Shortstop - Alexei Ramirez
Seems like the White Sox will always have to deal with his dreadfully slow starts but he's a servicable bottom of the order hitter at worst with average defense. He's also cheap.
Third Base - Gordon Beckham
Ideally, I wanted Becks to play second base and supplant Getz but it seems like the White Sox are sold on him taking over third base full time. He hasn't hit quite yet but he will turn it on soon enough. Plus, his opposite field hitting abilities make him a prime candidate for the No. 2 hitter role.
Right Field - Carlos Quentin
TCQ moves over to his natural area, right field, supplanting Jermaine Dye. Health concerns are the only thing holding this stud back so far in his major league career.
Left Field - Dayan Viciedo/Matt Holliday?/Johnny Damon?/Bobby Abreu?
Left field is an area where the White Sox can go a bunch of different ways. Yes, I realize Viciedo hasn't played an inning of left field yet but he has a rocket arm and can't be worse than Carlos Lee was when he made the switch from third to left. Other than Viciedo, you don't have many other options in house. That's why I'd be happy with any of the tri-fecta free agent group you see listed above. All three are free agents and are more fleet-footed than the current crop of players.
Center Field - Brian Anderson/????????????
This is my biggest concern. Brian Anderson is not an everday player if he can't hit at least .260 and there's no way Scott Podsednik can keep this up. Jordan Danks seems like a late season call up in 2010 and there really aren't many free agents worth a hell. To improve at this position the White Sox will likely have to pursue a trade. Not sure exactly what would be available after this season so we'll leave it blank for now.
DH - Josh Fields/Dayan Viciedo/??
This seems to be the leftover spot for the White Sox. In 2005, they shuffled Frank Thomas, Carl Everett and a host of others in and out of the DH spot so why not do it again? Fields isn't very good with the glove and if you sign one of the said left fielders you could also give Viciedo time there.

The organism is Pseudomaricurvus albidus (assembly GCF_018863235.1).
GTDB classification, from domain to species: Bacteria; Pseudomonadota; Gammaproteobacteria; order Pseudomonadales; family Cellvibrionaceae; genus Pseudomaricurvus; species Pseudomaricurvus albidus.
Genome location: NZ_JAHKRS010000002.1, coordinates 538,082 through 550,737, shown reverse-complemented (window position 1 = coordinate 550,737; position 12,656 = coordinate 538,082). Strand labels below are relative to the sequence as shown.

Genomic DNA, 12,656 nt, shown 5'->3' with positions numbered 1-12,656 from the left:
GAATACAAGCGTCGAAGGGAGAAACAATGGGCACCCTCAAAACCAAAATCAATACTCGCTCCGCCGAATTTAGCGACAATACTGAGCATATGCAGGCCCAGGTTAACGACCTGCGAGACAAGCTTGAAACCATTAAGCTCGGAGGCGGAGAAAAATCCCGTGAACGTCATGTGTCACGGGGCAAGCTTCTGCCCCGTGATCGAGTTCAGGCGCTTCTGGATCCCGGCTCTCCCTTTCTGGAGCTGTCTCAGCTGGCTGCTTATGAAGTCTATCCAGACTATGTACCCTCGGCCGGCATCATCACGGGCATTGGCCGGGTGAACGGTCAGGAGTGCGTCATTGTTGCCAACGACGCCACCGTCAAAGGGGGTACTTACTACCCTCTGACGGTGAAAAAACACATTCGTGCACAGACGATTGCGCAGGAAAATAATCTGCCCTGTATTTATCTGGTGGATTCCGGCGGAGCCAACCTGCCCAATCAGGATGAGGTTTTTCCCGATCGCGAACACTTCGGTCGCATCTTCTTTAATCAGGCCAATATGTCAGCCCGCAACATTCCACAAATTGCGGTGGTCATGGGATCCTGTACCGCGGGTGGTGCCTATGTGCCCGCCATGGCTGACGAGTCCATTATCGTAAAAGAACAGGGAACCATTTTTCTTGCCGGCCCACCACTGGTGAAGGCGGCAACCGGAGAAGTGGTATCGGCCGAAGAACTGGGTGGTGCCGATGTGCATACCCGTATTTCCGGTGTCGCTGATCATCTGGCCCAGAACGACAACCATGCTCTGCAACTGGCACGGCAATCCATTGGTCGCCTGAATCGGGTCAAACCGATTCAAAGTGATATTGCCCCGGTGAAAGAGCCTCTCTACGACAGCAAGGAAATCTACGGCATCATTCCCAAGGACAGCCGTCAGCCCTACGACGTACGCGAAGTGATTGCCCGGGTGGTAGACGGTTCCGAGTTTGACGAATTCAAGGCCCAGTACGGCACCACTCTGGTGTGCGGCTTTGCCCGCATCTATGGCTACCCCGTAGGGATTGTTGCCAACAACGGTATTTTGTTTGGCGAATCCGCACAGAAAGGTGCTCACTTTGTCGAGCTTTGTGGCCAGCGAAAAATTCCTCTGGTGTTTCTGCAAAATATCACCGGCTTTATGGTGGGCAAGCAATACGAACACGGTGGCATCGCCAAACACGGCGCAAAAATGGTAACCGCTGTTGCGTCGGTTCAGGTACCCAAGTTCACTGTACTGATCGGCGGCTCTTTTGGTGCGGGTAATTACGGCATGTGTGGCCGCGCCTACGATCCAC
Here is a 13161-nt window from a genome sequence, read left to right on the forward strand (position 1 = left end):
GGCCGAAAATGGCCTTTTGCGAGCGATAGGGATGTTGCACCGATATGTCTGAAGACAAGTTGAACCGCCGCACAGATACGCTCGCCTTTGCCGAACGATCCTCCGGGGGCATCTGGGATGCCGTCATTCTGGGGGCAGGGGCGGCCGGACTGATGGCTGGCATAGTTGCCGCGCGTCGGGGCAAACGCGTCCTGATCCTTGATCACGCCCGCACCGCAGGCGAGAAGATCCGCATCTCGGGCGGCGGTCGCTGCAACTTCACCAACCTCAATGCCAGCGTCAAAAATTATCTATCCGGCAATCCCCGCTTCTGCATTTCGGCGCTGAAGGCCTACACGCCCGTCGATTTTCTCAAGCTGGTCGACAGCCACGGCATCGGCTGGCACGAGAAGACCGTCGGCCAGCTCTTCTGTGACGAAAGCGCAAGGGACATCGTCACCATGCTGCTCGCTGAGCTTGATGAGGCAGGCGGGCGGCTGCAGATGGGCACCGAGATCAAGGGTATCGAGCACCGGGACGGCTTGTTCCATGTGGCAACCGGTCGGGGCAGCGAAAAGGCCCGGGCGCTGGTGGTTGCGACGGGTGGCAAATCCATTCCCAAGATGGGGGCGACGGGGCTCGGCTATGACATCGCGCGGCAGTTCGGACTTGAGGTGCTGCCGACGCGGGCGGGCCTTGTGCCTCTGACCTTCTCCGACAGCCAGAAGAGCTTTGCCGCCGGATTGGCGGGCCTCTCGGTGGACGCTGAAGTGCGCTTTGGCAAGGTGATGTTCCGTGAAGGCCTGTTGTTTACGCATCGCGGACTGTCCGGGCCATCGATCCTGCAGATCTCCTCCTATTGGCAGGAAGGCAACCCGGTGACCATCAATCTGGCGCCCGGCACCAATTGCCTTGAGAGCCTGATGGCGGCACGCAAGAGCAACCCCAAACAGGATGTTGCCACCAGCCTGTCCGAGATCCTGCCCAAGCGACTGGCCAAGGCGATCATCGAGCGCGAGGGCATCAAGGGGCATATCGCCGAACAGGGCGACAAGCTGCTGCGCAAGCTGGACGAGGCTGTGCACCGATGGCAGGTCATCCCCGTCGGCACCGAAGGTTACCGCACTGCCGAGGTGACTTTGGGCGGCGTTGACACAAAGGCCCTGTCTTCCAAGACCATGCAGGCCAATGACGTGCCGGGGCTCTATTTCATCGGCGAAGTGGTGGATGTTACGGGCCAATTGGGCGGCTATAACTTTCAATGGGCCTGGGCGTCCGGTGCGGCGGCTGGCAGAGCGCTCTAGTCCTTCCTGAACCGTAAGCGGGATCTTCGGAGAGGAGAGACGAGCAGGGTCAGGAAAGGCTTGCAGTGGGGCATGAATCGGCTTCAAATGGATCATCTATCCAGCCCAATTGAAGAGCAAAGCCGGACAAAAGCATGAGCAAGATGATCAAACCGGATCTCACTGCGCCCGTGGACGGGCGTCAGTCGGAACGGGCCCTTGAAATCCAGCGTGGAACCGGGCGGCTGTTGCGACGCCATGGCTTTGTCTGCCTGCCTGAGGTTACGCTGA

So idealy barring any crazy trades here's one through nine for 2010.
Chone Figgins - 2B
Gordon Beckham - 3B
Carlos Quentin - RF
Paul Konerko - 1B
Bobby Abreu - LF/DH
Alexei Ramirez - SS
A.J. Pierzynski - C
Dayan Viciedo - LF/DH
Brian Anderson - CF
Not a bad lineup and not an in-your-dreams one either. This lineup would be significantly more balanced with speed and power compared to the 2007-2009 lineups. I'd choose Abreu over the rest of those players listed because he seems more inclined to play here for a one-year deal.
Now onto the rotation.
One of the biggest things missing from the 2009 rotation is a dominant right handed pitcher. It would still take a blockbuster trade to acquire one for 2010 so we'll focus on in-house options for now.
1 - Mark Buerhle
There's no question he's the anchor of the staff and a great clubhouse guy. Pencil him in for 15-wins no matter what the team looks like.
2 - Gavin Floyd
Looked like horrible version of himself from Philly the first month or so of the season but has since posted four straight outstanding starts. I still beleive in him though he's not the ideal No. 1 right hander.
3 - John Danks
Like Floyd, Danks has had his ups and downs in 2009 but should be counted on as a key cog to the 2010 season.
4/5 starters - Roy Halladay/Brandon Webb? Aaron Poreda? Carlos Torres? Clayton Richard?
Okay, I'm totally reaching here I know but the White Sox need a dominant righty and if they could swing a deal for the Doc or Webb, they'd be championship contenders. The deal would likely include all three pitchers listed next to Halladay and Webb's name so in the case we do get either pitcher pencil in a durable innings eater like Jon Garland for the fifth spot in the rotation.